Anyway, I've got another thing to write later this week, but for right now, I wanted to mention a series that I recently finished reading and thought was quite good:
That would be Greyshirt: Indigo Sunset, a 2002 miniseries by Rick Veitch (and a few others), telling the origin of his and Alan Moore's Eisner-inspired character from the Tomorrow Stories anthology series. I picked up all the individual issues out of my store's discount bin a long time ago, and I finally got around to reading them. I don't know why I waited so long, but I'm sorry I did; it was an excellent series, using a large variety of storytelling techniques to weave a complex, years-long tale. Each issue sees a story that tells some of the Spirit-esque character's history, and another features a crime story that involves him in some way, similar to those Will Eisner Spirit stories that were more about playing with the medium and doing something innovative than his supposed main character. Veitch got a nice lineup of friends to help him out with these, including David Lloyd, Dave Gibbons (who only gets to write one story, rather than provide any art), Hilary Barta, John Severin, Russ Heath, Al Williamson, and, um, Frank Cho.
And to make matters more interesting, each issue contains a section that emulates the newspaper which shares the series' title, and it's a fully-fleshed-out paper, with articles, comic strips, ads, horoscopes, classifieds, personals, and gossip and advice columns. And while some of these flesh out the comics stories in the issues, others give clues about the backstory and set up plot points for future issues. Most interestingly, the cover of each (comics) issue doesn't refer to anything that happens in the comics sections, but instead a story that is told in one of the newspaper articles. It's a nice, intricate package, and it's incredibly fun to take it all in.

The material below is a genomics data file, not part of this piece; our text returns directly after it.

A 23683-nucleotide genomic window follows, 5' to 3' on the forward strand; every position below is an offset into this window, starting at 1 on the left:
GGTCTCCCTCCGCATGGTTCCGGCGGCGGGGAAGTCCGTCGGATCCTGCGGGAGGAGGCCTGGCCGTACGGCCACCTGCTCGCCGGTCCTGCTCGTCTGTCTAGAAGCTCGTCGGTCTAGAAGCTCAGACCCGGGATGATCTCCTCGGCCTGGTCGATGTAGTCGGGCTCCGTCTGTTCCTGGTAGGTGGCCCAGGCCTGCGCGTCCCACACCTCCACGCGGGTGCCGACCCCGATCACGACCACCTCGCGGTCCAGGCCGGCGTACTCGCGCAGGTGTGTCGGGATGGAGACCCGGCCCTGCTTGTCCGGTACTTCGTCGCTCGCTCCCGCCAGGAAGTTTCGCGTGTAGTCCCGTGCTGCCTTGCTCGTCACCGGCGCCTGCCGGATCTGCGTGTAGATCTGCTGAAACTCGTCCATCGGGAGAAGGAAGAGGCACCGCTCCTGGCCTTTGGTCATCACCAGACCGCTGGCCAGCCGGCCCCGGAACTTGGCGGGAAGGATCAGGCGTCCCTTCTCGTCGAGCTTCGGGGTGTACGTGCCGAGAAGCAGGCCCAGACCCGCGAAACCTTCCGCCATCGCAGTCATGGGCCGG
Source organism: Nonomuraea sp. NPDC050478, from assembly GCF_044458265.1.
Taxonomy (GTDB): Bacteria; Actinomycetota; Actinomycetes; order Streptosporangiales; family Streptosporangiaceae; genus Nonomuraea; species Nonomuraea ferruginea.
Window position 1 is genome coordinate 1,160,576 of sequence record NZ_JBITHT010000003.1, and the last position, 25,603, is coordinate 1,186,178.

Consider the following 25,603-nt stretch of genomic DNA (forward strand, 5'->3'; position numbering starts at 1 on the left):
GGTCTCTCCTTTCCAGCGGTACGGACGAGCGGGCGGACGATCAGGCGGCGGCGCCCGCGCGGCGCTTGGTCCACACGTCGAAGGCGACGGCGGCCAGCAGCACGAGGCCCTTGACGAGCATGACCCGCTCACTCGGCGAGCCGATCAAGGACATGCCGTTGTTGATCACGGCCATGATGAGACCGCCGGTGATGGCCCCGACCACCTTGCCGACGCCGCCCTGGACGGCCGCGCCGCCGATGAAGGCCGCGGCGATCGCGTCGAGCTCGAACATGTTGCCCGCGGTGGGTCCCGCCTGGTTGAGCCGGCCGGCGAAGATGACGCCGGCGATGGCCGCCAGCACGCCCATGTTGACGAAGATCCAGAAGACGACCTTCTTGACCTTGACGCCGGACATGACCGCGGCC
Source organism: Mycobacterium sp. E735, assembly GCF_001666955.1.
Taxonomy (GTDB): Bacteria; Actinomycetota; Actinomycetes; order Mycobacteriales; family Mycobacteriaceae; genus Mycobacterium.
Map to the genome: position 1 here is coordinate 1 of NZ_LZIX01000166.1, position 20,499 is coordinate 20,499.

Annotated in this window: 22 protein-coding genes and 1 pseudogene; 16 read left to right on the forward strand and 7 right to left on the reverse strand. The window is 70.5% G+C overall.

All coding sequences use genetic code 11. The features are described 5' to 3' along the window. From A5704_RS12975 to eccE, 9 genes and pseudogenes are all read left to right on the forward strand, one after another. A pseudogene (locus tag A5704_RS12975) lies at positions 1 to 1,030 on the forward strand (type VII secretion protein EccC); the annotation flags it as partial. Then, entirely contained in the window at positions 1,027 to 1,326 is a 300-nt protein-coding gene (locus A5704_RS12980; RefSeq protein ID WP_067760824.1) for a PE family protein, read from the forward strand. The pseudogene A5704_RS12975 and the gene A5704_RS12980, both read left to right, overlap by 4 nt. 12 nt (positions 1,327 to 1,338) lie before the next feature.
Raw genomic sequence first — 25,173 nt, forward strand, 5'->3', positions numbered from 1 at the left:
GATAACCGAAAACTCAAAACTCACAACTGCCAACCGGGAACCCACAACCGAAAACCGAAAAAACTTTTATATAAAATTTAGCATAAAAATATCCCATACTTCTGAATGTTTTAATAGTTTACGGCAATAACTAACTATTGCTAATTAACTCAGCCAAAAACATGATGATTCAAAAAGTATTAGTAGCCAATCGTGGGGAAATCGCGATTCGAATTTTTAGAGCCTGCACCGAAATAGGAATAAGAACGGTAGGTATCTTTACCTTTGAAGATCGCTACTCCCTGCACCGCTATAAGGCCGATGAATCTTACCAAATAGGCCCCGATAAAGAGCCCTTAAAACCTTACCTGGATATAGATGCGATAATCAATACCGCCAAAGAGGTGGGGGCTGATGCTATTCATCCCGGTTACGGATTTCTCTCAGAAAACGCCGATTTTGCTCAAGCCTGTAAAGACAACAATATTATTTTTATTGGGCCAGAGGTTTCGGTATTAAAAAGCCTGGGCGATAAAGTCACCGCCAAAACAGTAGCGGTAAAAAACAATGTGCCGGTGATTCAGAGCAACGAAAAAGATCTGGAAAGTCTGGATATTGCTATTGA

And those comics stories are excellent as well, using all sorts of Eisner-like formal play. One story sees a comics writer (who writes a gangster series based on the exploits of the young main character; lots of layers here) narrate the tale from outside of the panels; he even shows up in a later story to affect things. In another, a song provides a framing story for another flashback. One short story uses the metaphor-heavy narration that Veitch would put to use a few years later in his 9/11-themed graphic novel Can't Get No.
So, yeah, it's good stuff. If you like Veitch and managed to miss out on this, you owe it to yourself to hunt down either the original issues or the collected version. Don't miss out as long as I did.